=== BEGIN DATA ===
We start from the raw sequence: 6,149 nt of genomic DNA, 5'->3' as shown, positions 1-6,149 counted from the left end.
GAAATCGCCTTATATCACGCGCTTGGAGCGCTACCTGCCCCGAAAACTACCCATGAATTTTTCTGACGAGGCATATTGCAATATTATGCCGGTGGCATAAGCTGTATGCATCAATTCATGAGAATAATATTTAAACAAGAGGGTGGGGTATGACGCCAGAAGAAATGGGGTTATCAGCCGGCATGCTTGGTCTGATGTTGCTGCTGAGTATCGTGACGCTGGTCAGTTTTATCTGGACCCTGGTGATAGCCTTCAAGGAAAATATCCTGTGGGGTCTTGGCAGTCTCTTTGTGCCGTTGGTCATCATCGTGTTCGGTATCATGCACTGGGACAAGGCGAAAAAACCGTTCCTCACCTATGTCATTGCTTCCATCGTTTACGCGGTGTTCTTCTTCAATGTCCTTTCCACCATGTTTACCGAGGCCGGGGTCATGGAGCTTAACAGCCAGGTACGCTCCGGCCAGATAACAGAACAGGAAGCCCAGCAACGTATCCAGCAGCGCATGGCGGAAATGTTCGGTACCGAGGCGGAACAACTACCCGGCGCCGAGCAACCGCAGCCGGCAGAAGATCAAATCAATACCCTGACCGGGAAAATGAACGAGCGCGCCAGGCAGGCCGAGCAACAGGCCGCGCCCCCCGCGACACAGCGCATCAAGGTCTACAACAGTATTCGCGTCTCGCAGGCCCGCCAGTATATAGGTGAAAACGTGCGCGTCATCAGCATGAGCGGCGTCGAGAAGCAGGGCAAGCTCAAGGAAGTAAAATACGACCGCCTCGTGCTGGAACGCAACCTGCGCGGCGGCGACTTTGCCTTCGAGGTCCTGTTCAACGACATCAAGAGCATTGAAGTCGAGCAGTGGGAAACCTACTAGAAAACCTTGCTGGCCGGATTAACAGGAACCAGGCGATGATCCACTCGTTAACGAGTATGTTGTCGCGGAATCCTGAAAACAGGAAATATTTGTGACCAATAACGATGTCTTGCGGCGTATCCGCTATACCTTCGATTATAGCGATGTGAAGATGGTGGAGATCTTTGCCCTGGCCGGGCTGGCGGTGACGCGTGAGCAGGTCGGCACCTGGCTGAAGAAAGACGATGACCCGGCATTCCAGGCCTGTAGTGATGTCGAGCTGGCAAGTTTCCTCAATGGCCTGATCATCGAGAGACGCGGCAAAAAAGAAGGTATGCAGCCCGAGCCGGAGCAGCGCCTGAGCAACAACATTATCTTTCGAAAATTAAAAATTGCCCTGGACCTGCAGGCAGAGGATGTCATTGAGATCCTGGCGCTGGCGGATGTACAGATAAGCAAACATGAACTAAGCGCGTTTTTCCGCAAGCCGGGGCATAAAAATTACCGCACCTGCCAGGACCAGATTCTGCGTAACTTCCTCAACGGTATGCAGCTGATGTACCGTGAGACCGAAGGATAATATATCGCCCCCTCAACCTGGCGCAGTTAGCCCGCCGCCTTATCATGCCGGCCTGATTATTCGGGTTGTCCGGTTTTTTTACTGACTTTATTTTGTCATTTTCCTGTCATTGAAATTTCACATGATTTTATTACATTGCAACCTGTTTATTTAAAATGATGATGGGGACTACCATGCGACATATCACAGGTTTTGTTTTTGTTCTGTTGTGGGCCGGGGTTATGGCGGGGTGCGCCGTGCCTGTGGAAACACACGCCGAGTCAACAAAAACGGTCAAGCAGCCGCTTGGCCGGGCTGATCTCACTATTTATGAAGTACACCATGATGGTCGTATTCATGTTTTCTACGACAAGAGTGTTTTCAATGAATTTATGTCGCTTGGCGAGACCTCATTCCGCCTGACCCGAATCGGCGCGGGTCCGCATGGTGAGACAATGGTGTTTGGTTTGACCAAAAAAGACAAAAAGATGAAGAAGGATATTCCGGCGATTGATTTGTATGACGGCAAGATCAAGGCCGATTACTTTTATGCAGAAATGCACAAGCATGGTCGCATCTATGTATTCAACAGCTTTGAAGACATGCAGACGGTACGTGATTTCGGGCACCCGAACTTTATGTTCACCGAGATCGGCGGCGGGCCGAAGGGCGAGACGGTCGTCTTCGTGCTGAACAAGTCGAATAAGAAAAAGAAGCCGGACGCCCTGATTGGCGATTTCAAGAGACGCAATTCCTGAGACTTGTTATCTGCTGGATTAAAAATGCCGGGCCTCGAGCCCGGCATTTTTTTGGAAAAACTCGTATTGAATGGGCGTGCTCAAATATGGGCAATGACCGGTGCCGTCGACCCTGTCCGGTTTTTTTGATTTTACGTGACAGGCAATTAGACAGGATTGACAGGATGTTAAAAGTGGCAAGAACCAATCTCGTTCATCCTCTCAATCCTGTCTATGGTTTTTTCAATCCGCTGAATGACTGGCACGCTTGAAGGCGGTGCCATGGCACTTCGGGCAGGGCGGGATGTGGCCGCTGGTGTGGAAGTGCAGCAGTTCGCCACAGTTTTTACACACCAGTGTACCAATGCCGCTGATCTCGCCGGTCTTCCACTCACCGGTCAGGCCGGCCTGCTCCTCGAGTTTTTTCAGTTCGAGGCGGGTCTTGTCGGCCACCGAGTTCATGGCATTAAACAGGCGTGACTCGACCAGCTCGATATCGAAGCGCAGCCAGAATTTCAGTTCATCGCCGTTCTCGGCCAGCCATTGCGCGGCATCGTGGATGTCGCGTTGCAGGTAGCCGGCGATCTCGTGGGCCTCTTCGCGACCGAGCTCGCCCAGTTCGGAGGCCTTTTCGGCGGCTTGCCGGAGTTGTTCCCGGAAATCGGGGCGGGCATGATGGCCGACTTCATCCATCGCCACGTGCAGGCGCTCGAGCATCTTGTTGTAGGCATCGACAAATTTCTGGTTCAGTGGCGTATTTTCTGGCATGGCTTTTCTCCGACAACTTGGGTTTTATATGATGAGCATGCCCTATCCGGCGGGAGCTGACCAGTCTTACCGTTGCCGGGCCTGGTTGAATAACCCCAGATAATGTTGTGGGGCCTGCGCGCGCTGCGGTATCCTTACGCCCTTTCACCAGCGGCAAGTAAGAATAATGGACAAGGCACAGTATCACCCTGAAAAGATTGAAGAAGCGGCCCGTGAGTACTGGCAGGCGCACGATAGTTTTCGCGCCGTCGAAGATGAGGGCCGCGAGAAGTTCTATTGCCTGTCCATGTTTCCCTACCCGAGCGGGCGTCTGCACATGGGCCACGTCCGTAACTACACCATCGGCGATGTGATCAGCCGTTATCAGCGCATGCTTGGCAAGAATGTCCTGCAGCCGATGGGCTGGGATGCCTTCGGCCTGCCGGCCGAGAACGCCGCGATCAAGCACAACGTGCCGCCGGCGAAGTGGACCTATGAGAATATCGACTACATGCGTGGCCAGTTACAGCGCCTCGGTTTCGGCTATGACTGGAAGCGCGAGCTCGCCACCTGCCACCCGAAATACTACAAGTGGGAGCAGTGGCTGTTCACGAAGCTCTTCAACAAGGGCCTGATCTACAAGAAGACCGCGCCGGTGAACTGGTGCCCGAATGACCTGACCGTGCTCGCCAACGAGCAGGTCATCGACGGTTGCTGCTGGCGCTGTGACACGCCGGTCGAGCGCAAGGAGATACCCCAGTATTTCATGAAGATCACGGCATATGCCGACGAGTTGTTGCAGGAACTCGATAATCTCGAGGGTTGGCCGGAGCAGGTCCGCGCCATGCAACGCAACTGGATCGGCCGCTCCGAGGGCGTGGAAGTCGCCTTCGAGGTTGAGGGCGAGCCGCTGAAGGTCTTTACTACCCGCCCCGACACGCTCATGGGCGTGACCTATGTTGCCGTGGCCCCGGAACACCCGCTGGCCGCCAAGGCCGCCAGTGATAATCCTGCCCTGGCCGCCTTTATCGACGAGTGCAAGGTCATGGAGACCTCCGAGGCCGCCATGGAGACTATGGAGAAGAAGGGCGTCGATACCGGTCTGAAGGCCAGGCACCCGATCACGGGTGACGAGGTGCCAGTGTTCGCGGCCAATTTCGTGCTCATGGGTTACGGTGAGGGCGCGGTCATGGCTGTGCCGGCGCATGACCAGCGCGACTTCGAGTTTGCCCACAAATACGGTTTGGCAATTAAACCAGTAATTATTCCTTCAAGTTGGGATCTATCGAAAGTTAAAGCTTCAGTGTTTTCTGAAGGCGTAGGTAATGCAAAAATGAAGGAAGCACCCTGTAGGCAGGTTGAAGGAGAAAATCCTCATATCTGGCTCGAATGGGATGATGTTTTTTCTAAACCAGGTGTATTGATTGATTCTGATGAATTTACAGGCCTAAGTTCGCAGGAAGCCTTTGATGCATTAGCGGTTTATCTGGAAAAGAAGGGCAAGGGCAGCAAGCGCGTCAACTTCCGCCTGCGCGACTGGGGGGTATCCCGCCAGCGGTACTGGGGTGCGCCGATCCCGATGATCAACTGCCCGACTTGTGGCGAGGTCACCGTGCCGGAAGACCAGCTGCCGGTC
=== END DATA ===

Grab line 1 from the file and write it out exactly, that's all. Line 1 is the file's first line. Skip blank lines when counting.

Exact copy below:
We start from the raw sequence: 6,149 nt of genomic DNA, 5'->3' as shown, positions 1-6,149 counted from the left end.